We live in an era of great quarterback play, in which a completion percentage under 60 is pedestrian, and a sub-90 passer rating gets you labeled a "game manager."
It wasn't long ago those numbers were elite.
In the 1980s and '90s, only the best QBs played with that kind of precision and efficiency. Joe Montana, Steve Young, Brett Favre and Kurt Warner (starting in the late '90s) were like some kind of rare and beautiful bird.
They threw lots completions and touchdowns without throwing many incompletions or interceptions. At the time, it was awesome to watch. Looking back now, it's evident those guys were teaching everyone how the position should be played.
Today's quarterbacks grew up watching and modeling their games after them, and are better as a result. The best passers nowadays put up numbers that dwarf Montana's.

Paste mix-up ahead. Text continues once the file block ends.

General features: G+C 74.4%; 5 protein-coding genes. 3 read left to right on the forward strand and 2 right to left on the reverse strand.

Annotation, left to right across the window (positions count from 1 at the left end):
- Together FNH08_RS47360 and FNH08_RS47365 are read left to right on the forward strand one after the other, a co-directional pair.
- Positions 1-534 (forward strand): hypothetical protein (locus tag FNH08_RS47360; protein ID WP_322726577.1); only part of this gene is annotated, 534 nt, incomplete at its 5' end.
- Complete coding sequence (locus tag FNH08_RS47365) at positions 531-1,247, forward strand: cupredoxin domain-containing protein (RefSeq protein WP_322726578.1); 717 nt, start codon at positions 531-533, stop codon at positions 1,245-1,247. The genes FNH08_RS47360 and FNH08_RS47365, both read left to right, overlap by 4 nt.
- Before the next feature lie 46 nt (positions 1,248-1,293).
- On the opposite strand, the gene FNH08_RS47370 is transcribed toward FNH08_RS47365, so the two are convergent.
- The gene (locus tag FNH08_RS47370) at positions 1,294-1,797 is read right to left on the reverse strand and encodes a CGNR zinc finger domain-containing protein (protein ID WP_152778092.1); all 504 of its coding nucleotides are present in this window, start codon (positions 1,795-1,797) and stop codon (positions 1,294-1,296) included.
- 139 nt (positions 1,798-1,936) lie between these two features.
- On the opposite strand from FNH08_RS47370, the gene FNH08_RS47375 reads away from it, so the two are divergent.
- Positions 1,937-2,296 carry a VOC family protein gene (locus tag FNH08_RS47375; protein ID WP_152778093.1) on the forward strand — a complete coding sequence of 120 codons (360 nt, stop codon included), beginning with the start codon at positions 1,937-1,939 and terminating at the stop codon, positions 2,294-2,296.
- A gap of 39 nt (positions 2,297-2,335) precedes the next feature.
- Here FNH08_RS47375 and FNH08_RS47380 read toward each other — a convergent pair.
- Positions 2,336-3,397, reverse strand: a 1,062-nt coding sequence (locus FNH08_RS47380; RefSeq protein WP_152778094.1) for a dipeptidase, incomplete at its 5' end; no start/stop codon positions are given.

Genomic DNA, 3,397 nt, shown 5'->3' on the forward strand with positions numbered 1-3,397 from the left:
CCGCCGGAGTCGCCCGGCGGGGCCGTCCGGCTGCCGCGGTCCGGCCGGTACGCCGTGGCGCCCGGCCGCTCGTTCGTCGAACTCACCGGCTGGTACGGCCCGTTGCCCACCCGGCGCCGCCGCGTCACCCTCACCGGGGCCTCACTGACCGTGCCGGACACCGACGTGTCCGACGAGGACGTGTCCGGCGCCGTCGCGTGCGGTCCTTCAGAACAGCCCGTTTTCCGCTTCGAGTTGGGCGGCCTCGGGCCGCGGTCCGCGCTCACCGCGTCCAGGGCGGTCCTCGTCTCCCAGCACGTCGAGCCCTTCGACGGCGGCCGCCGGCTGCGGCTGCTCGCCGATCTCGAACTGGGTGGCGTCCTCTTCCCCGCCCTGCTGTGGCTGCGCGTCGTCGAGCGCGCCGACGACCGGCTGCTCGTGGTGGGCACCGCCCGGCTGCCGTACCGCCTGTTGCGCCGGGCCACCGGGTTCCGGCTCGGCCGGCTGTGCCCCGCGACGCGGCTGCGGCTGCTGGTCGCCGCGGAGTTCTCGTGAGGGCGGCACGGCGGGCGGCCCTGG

But over the course of last year's playoffs and the beginning of this year, Aaron Rodgers has not only butted his way into the Manning-Brady conversation, but he has separated himself.
"He's playing as well as any quarterback I've seen in the league. And this is my 23rd season."
Whether Rodgers is playing better than Montana, Young, Favre, Warner, Brady or Manning ever did is debatable. However, considering he is the reigning Super Bowl MVP, racking up historic numbers, and just entering his prime, it's tough to argue Rodgers isn't the best quarterback in today's NFL.